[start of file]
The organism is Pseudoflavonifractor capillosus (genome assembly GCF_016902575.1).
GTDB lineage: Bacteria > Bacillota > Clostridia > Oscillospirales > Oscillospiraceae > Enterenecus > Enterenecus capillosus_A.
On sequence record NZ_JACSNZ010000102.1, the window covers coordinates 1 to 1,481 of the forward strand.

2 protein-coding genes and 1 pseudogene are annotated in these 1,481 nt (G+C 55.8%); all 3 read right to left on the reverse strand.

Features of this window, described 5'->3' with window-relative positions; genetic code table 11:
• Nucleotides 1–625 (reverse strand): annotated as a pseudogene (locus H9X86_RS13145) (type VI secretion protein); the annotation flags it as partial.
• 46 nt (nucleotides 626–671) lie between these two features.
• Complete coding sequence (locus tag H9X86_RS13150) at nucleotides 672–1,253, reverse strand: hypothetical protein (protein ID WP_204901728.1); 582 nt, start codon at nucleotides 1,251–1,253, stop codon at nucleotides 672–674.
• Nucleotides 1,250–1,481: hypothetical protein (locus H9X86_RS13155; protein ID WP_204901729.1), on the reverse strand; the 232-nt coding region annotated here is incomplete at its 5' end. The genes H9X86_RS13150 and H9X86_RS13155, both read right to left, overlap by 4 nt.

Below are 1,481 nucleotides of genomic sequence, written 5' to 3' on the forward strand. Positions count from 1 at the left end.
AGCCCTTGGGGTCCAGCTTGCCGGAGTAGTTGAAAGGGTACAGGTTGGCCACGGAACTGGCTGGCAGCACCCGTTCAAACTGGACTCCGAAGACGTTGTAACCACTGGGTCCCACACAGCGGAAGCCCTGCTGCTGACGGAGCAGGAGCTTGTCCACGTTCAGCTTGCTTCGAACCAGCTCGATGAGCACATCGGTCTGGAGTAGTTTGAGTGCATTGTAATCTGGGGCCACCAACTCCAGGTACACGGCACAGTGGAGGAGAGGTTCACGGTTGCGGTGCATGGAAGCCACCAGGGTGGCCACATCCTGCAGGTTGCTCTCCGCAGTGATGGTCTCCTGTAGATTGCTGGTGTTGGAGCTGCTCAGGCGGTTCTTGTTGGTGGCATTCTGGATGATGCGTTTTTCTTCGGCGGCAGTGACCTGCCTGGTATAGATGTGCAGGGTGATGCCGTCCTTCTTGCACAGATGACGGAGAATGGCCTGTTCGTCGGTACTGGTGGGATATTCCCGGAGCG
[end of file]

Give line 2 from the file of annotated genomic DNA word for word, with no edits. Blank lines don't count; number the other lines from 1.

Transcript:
GTDB lineage: Bacteria > Bacillota > Clostridia > Oscillospirales > Oscillospiraceae > Enterenecus > Enterenecus capillosus_A.